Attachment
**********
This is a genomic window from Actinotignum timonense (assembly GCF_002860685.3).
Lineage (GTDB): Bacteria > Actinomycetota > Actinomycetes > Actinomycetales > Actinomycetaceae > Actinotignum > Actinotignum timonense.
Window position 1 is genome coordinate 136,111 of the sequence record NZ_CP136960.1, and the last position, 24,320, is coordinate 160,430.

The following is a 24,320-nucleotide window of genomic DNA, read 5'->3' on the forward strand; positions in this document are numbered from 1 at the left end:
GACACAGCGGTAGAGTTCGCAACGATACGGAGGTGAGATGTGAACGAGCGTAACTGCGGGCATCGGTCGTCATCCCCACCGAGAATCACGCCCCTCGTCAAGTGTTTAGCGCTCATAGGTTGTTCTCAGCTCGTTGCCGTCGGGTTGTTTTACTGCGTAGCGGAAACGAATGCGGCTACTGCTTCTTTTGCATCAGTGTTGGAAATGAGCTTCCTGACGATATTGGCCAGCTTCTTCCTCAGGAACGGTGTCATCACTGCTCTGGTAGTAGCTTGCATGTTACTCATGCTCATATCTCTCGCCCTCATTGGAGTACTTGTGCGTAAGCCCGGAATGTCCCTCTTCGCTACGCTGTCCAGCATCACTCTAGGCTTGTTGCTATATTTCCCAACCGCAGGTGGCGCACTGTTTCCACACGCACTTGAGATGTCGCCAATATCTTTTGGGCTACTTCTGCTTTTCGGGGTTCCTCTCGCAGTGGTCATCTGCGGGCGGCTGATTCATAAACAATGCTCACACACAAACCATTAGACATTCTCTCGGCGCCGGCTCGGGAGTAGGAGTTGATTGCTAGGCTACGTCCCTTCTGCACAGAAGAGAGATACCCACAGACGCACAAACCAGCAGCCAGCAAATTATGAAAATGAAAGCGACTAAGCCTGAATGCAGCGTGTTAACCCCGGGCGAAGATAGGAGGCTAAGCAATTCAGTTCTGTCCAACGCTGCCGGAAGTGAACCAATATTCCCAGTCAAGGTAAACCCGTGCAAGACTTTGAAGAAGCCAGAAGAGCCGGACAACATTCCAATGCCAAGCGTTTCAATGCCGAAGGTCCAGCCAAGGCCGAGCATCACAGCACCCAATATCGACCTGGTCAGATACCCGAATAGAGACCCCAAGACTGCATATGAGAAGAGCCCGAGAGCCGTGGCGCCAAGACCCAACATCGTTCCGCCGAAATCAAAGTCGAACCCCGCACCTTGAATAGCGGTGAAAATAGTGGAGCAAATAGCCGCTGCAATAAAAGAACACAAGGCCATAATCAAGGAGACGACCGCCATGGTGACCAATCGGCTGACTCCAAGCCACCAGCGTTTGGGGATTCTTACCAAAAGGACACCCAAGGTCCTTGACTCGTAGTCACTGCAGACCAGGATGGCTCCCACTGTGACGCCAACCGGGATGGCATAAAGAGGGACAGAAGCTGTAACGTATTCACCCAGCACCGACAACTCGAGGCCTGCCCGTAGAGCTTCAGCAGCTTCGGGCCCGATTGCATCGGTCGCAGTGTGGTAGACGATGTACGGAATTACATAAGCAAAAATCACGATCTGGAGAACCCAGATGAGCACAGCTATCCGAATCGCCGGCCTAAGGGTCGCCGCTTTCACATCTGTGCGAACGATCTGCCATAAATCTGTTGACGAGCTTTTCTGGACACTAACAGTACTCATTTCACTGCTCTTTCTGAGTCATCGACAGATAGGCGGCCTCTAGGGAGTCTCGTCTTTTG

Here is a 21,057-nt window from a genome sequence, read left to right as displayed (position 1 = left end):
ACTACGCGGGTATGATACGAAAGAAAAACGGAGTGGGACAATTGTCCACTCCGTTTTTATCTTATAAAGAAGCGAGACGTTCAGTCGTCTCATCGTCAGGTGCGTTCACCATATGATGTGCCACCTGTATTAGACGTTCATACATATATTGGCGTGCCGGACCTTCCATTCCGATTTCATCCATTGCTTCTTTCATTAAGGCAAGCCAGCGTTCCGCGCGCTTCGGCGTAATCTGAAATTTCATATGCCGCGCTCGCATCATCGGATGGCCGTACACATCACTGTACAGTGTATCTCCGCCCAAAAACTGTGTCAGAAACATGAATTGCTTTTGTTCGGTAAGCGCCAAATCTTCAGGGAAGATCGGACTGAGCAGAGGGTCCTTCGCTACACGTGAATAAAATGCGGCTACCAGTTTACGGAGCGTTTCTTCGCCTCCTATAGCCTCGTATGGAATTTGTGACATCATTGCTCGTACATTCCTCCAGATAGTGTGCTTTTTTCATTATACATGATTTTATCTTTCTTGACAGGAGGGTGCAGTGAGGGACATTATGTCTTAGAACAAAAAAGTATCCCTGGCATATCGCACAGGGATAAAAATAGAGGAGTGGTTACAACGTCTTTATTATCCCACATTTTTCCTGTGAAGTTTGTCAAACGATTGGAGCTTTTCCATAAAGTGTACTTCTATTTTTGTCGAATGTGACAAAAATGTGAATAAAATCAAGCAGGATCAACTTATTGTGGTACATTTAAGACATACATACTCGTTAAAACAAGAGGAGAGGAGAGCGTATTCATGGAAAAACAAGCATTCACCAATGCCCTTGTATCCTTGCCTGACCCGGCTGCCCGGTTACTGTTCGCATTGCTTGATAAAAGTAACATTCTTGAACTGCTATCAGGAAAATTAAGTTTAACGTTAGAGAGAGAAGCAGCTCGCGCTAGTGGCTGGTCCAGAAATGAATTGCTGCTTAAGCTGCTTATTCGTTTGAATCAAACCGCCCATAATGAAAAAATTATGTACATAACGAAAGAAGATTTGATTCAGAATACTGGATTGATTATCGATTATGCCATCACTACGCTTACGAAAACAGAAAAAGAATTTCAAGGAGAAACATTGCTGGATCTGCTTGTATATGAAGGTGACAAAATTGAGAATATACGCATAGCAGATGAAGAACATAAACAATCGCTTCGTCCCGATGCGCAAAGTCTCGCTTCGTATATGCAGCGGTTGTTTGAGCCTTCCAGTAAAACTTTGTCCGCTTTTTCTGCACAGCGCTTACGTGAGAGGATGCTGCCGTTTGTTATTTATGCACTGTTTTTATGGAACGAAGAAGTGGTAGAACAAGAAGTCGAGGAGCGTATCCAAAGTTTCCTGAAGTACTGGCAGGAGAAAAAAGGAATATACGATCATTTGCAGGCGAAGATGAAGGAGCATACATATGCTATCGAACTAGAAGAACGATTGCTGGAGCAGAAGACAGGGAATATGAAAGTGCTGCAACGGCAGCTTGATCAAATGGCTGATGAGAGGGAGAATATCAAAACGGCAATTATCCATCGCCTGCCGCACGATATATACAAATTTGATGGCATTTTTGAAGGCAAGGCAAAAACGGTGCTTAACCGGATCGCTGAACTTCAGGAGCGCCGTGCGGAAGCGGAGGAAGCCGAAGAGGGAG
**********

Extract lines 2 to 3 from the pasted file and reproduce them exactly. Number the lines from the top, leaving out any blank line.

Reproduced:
Lineage (GTDB): Bacteria > Actinomycetota > Actinomycetes > Actinomycetales > Actinomycetaceae > Actinotignum > Actinotignum timonense.
Window position 1 is genome coordinate 136,111 of the sequence record NZ_CP136960.1, and the last position, 24,320, is coordinate 160,430.